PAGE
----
An Equal Rights Amendment is a necessity.  Without such an amendment to the United States Constitution, women are legally not protected when it comes to equal opportunities and justice.  For example, violence against women is prevalent, but state laws (differing from state to state) and federal laws remain highly inadequate for dealing with such serious issues.  The current laws related to women’s rights in the United States are not nearly enough to promote gender equality or to safeguard women against gender-based violence.  Ratification of a comprehensive and sensible ERA is needed, urgently.  And merely, but at the same time crucially, it’d be a step towards a greater embrace of basic human rights for women.

-Written by Tracy-Lee Neville, VOW member.

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Surviving Abuse In My Twenties

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I am 30 now and am already physically tired. I’ve been stomped on, strangled, broken, and bruised; it’s been very real – my body has had its share of turmoil. In addition, my mind has imagined sweet fairy tales of blackbirds flying out of a baked pie, and wolves blowing my house down over and over again. My spirit throughout has been in a state of confusion, being raised Catholic, turned Christian by grace, then to trying to find my voice and beliefs in a stable place. My name is Desiree’ and my desires in my 20’s has circled around being noticed. Problematically, when a particular guy liked me, and my cell phone rang with his caller ID, I was excited :-). Positive or negative, I knew he paid some attention to me. My possibilities were and still are endless: “1st comes love, then comes marriage, then comes the baby in a baby carriage”… the lies of the modern day fairy tale. It is reported that women ages 18 to 34 are at the greatest risk of becoming victims of Domestic Violence (DV). Moreover, it is noted that “DV cost more than $37 Billion a year in law enforcement involvement, legal work, medical, mental health treatment, and lost productivity at companies.”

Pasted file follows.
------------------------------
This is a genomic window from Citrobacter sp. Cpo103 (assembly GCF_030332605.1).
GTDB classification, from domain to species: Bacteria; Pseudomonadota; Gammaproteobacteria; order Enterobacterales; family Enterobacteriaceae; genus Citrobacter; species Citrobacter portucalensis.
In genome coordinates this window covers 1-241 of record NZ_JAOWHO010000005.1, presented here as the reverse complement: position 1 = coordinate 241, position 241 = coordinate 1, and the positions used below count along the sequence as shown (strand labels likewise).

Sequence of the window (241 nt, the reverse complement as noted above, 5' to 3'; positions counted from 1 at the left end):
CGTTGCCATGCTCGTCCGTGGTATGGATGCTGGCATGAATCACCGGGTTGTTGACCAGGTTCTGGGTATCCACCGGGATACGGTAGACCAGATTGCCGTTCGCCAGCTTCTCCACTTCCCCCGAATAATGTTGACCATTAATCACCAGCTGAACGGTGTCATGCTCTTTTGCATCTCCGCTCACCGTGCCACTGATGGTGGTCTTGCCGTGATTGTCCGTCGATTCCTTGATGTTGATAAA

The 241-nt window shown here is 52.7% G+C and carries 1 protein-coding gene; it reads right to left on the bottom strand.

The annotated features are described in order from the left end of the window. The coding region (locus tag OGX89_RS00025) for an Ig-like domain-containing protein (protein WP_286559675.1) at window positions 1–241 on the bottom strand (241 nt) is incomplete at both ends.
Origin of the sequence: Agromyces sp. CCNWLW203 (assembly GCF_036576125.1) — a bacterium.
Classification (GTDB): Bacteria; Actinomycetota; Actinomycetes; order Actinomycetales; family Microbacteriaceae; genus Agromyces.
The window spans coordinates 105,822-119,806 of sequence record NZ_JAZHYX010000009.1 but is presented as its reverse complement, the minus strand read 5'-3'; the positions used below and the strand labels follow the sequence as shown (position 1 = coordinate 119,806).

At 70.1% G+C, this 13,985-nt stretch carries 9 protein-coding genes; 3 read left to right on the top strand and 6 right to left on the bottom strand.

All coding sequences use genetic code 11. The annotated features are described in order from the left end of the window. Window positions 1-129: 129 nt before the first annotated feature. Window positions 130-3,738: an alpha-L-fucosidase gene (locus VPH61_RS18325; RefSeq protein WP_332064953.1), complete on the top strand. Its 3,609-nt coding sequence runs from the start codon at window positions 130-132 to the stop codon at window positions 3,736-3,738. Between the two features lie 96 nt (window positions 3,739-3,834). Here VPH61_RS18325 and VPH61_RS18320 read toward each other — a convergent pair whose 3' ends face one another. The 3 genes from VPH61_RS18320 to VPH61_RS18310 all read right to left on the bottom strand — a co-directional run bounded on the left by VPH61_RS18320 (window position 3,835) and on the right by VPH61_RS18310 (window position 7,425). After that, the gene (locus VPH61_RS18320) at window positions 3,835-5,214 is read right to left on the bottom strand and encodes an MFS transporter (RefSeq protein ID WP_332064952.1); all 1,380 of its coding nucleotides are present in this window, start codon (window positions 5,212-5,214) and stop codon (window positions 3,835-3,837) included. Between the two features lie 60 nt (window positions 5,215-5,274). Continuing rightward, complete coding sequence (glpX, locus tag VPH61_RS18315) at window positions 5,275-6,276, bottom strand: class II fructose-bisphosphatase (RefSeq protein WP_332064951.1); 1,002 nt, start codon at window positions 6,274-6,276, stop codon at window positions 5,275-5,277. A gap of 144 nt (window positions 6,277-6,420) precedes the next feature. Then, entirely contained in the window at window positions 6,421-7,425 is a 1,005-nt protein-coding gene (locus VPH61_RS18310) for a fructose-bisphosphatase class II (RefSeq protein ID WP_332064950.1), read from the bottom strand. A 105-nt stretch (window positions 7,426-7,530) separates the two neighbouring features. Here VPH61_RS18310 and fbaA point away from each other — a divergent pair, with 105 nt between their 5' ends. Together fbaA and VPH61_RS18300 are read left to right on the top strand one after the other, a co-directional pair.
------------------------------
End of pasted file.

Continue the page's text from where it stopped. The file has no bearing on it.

Just like I craved a stable man to notice me, I deeply yearned for my family’s security, passion in the workplace, career accomplishments and education. In my domestic violence relationship, all these things came to a screeching halt. I am very grateful that my life did not end.

 

In the city that never sleeps, or in the suburb that twinkles stars at night, I believe there is a sounding message of real love, pure and understanding; after the purple rain. That message has led me to rebuild my inner faith and survive my 20’s with most of those years in an abusive relationship. Looking back on the forbidden places I’ve conquered, this is not a taboo.